A Raw Q2 for Commodities but Gold is Good
Singapore. Commodities posted a weak end to the first half of 2010, with many markets showing first quarterly losses in 18 months, under pressure from a toxic mix of risk aversion, equity losses and debt worries.
Industrial raw materials — oil and base metals — have seen the biggest reversal of fortune, with crude sliding about 9 percent, its first fall since the end of 2008 when the market tanked up to 6 percent in the throes of the global economic crisis.
Zinc’s fall of 25 percent was the metal’s second quarterly drop since the end of 2008, and its biggest decline since then. Copper and aluminum had their first losses since the end of 2008.
However, gold rose for a seventh quarter running and its near 12 percent rise in the past three months is its strongest performance in two and a half years.
“This is a pretty miserable end to the first half, but in base metals I am of a view that prices are close to bottoming,” said Ben Westmore, an economist from the National Australia Bank. But he added that he did not expect a quick rebound.
Instead industrial metals were expected to consolidate for a couple of months and prices to push higher in the fourth quarter.
On the other hand, Jim Rogers, the chairman of Singapore-based Rogers Holdings, said “I’m short stocks and long commodities. If the world economy gets better, commodities are going to be the place to be because shortages are developing. If the world economy doesn’t get better, commodities are still a better place to be than stocks.”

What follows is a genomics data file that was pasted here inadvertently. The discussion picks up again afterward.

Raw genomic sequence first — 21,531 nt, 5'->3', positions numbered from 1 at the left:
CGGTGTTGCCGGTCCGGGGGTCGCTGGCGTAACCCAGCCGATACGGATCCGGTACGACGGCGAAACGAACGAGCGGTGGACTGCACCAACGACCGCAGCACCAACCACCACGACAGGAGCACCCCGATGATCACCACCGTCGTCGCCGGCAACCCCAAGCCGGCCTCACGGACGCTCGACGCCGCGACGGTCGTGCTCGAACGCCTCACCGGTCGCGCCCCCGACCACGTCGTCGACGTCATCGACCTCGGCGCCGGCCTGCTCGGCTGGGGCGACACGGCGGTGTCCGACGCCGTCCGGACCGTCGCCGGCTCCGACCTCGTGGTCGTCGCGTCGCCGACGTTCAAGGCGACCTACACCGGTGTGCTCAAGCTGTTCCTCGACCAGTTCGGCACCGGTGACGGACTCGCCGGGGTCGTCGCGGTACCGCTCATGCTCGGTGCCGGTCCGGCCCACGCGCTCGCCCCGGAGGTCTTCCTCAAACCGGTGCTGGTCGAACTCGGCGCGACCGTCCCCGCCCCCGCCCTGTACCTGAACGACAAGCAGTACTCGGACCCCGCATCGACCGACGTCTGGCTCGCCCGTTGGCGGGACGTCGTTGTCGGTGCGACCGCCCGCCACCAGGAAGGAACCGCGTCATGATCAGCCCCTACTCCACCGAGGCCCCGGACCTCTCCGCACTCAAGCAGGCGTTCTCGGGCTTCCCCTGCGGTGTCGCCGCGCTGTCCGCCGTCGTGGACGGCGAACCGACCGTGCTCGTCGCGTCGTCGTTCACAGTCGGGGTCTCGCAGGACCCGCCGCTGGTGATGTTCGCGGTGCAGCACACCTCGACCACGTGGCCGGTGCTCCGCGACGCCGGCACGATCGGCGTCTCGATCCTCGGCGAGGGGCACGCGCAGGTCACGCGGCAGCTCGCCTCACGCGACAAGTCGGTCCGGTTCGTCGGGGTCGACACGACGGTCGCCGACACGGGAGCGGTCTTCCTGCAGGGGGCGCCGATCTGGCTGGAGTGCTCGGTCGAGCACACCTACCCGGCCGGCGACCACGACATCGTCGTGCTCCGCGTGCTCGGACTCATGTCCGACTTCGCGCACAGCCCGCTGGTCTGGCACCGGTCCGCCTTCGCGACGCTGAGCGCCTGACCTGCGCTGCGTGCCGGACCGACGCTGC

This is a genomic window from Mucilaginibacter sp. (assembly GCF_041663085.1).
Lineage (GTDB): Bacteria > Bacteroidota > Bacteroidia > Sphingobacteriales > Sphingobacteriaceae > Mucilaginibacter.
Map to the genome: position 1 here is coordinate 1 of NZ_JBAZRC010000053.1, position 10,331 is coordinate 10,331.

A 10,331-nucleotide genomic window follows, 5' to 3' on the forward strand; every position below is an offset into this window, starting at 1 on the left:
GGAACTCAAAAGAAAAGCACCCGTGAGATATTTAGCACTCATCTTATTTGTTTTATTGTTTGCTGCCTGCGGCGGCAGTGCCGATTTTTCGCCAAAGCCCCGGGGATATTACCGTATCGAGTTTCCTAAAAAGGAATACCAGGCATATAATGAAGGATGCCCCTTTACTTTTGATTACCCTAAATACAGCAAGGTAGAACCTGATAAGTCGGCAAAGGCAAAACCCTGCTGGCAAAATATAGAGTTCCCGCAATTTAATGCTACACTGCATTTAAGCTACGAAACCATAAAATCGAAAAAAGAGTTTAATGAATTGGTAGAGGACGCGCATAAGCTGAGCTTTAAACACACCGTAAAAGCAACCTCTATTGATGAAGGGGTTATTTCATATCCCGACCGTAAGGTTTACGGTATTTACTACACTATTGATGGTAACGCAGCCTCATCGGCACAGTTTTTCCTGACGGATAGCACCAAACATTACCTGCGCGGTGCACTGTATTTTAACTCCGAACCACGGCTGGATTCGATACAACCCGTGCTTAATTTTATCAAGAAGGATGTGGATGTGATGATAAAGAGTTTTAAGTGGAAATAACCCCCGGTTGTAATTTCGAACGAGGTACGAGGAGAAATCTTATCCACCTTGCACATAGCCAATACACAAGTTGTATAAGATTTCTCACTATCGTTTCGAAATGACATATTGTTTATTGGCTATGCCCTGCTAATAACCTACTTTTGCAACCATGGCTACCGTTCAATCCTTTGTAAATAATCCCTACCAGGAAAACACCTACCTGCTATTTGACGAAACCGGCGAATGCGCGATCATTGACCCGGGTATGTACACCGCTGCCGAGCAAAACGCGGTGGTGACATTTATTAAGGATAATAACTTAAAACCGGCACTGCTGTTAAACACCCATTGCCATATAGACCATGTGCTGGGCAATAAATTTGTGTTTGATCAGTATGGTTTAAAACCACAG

Three-month copper on the London Metal Exchange gained $6 to $6,500 a metric ton, after hitting a one-week low of $6,465 in the previous session.
Disappointing US consumer confidence, concerns about European bank financing and an indicator of slower growth to come from China led to a broad retreat in commodities in the previous session. The Reuters-Jefferies CRB index fell 6 percent this quarter and is 9.6 percent down year to date.
US crude for August tumbled on Wednesday to just more than $75 a barrel. Prices have declined almost 10 percent from the end of March, the first quarterly drop since the October-December period in 2008. Still, in early May, US crude hit a 19-month high above $87.
“I am very bearish on Europe,” said Clarence Chu, an energy trader at Hudson Capital Energy in Singapore. “The market just wants to get higher and then there is bad news and it comes down again. The premium for Hurricane Alex has evaporated, so I wouldn’t be surprised if prices come back down. It could get really close to the $75 support level.”
Gold gained after holdings in the world’s largest bullion-backed ETF hit another record as investors rushed for safety from tumbling stock markets. Spot gold rose $3.65 to $1,241.65 an ounce after volatile trade on Tuesday when it dropped toward $1,220 before bouncing to around $1,241. Gold struck a record near $1,265 an ounce last week.
“In gold, these sorts of prices can be sustained, there is nothing at these levels that make it look too frothy. In the second half I think we’ll see growing jewelry demand and that will offset a slowdown in investment,” NAB’s Westmore said.
US corn futures lifted off nine-month lows in light trade on Wednesday — corn prices have struggled all year as prospects for a huge US corn harvest more than offset China’s most-active corn buying in 15 years and expected record corn consumption for ethanol production.
Chicago Board of Trade corn for July delivery rose 0.38 percent to $3.26 per bushel on little volume and prices are on track for a 4.7 percent quarterly loss.